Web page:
A few weeks ago I said here I wasn’t going to read econo-talkshow host Ben Stein’s NY Times columns any more. They are anecdotal arguments from pseudo-authority rife with pandering and half-cooked conspiracy theories. In other words, they are just plain silly.
And then, much to my dismay, I stumbled into reading his weekend NY Times on how hedge fund traders run the world. Don’t even get me started on his nutty anecdote that Dealbreaker dissects here, or the unsupported claim that corporate earnings drive the market on a 1:1 basis. but the rest of the piece was no better.
Particularly egregious, at least to me, was the implicit claim that the capital markets are there in large part to help people save for old age. No they’re not, and if regulators or governments ever decided to enforce that particular view we would likely have a market crash. The market are there to provide liquidity. Period. And if by doing that people are able buy stock and bonds in companies whose value appreciate, that’s great. But markets whose core notion is wealth accumulation for individual savers, and markets whose main object is liquidity creation, are very, very different things, as even a lapsed economist Mr. Stein should know.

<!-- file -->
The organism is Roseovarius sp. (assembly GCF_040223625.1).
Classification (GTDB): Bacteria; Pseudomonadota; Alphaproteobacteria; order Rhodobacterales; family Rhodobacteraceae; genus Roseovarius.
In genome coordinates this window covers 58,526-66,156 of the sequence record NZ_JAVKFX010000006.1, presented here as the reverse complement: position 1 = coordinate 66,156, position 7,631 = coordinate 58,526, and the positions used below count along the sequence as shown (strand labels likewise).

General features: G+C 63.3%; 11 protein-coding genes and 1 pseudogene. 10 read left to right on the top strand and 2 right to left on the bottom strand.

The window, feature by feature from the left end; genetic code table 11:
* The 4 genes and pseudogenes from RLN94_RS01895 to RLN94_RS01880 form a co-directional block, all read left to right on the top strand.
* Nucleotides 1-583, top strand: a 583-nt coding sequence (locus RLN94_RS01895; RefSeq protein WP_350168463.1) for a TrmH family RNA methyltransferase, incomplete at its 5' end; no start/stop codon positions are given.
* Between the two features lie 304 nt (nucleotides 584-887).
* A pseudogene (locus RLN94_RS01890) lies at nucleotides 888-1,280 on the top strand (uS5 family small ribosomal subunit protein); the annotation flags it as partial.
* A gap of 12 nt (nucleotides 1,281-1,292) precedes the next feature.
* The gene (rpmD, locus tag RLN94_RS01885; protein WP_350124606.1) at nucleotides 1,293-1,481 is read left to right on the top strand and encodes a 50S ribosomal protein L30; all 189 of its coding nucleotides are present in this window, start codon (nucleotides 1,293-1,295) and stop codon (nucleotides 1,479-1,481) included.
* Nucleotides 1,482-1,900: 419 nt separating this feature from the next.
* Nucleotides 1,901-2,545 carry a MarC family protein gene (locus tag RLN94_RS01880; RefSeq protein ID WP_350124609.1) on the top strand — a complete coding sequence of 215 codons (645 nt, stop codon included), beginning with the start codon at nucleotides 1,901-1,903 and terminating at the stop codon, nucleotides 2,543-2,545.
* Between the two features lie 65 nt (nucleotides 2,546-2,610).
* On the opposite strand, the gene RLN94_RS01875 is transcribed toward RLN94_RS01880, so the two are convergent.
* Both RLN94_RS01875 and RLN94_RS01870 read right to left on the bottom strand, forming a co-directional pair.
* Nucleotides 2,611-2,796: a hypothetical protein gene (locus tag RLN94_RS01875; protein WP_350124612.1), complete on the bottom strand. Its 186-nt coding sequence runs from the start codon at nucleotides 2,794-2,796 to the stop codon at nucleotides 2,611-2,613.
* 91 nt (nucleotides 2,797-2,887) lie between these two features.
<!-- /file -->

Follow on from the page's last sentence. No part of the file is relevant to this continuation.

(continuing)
Why does the NY Times continue to run this drivel? Fine, people are talking about it, but it’s embarrassingly bad stuff. Couldn’t the Times run, you know, random stuff pecked out by cockatoos or something?